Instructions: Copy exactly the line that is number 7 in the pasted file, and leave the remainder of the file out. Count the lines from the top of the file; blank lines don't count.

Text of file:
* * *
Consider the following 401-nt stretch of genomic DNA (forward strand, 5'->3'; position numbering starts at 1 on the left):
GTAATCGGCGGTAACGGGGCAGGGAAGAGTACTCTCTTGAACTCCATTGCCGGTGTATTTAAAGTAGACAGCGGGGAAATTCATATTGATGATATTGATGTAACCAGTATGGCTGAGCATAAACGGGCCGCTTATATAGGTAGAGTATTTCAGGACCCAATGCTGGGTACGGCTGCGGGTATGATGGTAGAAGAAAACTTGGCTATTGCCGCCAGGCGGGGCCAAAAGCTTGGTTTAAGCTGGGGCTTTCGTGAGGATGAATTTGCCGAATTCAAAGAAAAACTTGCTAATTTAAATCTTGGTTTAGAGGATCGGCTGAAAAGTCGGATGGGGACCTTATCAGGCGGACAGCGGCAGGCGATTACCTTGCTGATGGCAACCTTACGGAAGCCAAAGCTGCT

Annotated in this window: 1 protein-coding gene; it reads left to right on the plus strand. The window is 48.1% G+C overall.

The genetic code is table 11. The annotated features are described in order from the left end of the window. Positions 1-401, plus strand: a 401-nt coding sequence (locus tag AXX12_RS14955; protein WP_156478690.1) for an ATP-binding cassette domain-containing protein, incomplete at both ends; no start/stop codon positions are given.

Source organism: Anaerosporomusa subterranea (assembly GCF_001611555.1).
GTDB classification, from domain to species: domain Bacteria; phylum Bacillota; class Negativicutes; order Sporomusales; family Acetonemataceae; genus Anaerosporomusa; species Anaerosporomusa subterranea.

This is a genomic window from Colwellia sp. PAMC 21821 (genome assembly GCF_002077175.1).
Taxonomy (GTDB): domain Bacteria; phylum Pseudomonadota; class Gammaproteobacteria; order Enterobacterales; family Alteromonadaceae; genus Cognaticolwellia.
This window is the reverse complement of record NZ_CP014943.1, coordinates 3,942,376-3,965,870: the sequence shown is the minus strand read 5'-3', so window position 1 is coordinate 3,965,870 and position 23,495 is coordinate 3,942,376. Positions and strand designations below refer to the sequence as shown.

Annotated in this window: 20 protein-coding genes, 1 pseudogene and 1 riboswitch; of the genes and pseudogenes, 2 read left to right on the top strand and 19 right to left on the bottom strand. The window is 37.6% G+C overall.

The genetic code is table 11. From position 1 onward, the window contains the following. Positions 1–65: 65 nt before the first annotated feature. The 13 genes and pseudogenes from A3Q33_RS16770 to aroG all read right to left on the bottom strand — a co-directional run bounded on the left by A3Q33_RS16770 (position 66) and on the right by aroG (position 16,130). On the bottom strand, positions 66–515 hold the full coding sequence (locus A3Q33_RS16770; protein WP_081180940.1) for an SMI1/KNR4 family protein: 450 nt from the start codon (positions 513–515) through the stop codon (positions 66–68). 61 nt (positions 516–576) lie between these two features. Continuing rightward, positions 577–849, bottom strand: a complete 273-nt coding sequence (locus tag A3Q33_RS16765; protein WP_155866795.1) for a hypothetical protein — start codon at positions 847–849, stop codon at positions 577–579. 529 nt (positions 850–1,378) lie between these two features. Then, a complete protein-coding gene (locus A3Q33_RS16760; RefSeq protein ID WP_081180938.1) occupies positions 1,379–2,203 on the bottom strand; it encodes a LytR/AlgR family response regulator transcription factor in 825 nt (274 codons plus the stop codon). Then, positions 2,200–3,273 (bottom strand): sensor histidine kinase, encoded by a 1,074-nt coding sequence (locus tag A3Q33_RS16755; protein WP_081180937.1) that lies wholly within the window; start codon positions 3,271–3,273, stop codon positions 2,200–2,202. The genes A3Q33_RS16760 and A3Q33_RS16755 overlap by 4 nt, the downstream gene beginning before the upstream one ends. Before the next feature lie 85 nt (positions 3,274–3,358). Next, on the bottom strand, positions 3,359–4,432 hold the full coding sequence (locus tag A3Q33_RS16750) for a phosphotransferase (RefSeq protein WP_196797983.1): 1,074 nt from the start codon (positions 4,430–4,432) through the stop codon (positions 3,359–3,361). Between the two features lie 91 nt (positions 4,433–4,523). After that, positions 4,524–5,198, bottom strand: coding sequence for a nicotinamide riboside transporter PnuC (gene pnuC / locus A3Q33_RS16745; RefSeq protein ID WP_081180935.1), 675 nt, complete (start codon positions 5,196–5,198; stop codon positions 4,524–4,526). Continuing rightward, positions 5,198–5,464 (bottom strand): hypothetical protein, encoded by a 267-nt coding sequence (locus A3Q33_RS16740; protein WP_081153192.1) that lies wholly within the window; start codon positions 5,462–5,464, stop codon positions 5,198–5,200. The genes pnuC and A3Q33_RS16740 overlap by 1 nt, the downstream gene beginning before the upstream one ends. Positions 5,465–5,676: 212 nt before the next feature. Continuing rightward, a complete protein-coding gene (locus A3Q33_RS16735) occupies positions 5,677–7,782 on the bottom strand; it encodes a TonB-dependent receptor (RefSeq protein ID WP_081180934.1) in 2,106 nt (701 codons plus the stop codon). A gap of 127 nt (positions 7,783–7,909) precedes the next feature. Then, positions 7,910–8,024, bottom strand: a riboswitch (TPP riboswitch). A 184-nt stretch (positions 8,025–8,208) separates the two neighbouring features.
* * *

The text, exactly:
This is a genomic window from Colwellia sp. PAMC 21821 (genome assembly GCF_002077175.1).